Posts Tagged ‘religion’
At least it’s quite irreverant :)!
Tags: reflections, religion
Given the intricacies of the human mind, dialogue can be quite fascinating. Here we have Terry Eagleton being interviewed on Richard Dawkins and Christopher Hitchens, two of the current ueber-atheists.
Eagleton could have a lot in common with them given his Marxist background that could make him see any religion, while having historical relevance, an illusion. Far from being such a straight-down-the -line materlialist though, Eagleton (who is also rooted in formative years of Catholic education in Ireland) attempts to construct an image of god on a level outside scientific but supposedly inside theological discussion and relevance: god as impersonal, unruffled and incomprehensible pure love; and Jesus in this narrative becomes a compassionate and also passionate social justice activist and agent of change (is that Liberation Theology revisited?).
It would be easy for almost any atheist to dismiss these arguments as those of just another religionist, but that would do them injustice. In a way, Eagleton argues against taking black and white views for and against religion. For example, and I hate to concede that point, but Catholic education might actually encourage analytical thinking and even lay a foundation for critical thought. And while the pope and his bishops might be part of the social injustice establishment, there is an army of nuns, monks and priests out there who have done and still doing lots more for social change than most likely all atheists thinkers put together.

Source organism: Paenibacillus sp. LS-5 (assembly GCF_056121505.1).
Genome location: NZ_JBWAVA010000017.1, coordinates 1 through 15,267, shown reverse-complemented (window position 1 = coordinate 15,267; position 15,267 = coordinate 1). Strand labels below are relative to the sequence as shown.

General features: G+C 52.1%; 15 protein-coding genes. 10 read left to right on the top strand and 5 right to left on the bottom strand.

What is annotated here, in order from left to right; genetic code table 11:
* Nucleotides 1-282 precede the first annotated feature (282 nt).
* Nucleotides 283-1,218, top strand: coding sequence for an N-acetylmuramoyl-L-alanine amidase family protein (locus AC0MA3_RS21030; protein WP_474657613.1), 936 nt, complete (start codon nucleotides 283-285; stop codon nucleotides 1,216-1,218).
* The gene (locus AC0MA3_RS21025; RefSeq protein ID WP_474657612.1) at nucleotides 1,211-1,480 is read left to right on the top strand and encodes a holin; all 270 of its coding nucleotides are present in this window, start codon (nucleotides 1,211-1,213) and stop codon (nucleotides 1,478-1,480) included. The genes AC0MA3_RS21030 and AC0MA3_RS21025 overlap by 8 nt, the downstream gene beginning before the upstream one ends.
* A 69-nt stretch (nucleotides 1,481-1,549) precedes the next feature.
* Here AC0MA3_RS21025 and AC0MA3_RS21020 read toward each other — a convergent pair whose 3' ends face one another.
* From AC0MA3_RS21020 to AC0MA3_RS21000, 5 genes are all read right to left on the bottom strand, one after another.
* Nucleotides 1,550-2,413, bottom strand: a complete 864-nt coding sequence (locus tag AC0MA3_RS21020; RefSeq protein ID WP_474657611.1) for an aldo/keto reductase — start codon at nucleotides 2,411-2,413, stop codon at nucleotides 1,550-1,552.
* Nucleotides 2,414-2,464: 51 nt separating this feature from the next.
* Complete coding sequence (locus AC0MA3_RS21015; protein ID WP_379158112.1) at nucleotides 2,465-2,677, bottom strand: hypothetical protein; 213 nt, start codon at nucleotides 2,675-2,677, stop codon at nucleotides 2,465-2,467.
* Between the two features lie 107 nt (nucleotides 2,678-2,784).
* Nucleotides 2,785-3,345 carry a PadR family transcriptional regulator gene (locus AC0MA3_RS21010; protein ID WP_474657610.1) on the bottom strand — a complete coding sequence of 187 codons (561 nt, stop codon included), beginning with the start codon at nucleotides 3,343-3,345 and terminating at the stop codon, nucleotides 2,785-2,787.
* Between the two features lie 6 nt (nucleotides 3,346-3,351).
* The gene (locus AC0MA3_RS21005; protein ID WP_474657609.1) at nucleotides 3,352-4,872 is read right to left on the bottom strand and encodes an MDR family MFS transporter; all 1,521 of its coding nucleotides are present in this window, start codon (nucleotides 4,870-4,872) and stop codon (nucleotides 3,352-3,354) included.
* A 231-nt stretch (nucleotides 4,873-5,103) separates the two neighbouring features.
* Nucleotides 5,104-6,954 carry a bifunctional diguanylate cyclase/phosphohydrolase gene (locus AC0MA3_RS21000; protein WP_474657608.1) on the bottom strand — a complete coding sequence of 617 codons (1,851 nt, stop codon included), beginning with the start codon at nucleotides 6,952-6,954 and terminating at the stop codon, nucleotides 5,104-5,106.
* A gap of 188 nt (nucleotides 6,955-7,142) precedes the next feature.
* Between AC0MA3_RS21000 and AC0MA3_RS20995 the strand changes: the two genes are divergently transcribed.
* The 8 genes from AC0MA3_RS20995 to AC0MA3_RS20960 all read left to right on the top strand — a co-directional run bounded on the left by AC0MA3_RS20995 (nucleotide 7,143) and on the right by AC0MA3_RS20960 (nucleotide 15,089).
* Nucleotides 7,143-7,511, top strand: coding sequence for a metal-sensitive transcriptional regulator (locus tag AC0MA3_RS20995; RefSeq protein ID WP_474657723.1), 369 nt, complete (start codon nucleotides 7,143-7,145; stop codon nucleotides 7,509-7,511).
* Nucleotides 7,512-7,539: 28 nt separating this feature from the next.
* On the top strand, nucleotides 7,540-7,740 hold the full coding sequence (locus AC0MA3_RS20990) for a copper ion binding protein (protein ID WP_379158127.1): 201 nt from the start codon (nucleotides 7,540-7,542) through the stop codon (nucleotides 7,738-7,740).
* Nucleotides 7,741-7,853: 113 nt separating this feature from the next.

All that of course is only relevant, if the atheist alternative to religion is not nihilism but for example humanism (and I’d prefer an even more holistic, cosmological approach that embraces all existence as we perceive it). Dawkins certainly seems to push the liberation line of humanistic thought and practice but, as the interview reveals, his interpretation of reality could be seen as idealistic as that of his adversary Eagleton. So, we have a Marxist Eagleton who is religious and a scientific Dawkins who abandons a central tenet of science, testability, when claiming his high ground. But that’s simplifying the argument – which makes this Laurie Taylor interview for the New Humanist magazine so readable: Eagleton certainly seems to have much more depth, and atheism therefore needs to become more sophisticated!
Tragic hero: Laurie Taylor interviews Terry Eagleton
Reading the first sentence of Terry Eagleton’s review of The God Delusion in the October 2006 edition of the London Review of Books was not unlike watching a gunfighter kicking over a table of cards in an otherwise well-ordered saloon. “Imagine,” fired Eagleton, “someone holding forth on biology whose only knowledge of the subject is the Book of British Birds and you have a rough idea of what it feels like to read Richard Dawkins on theology.”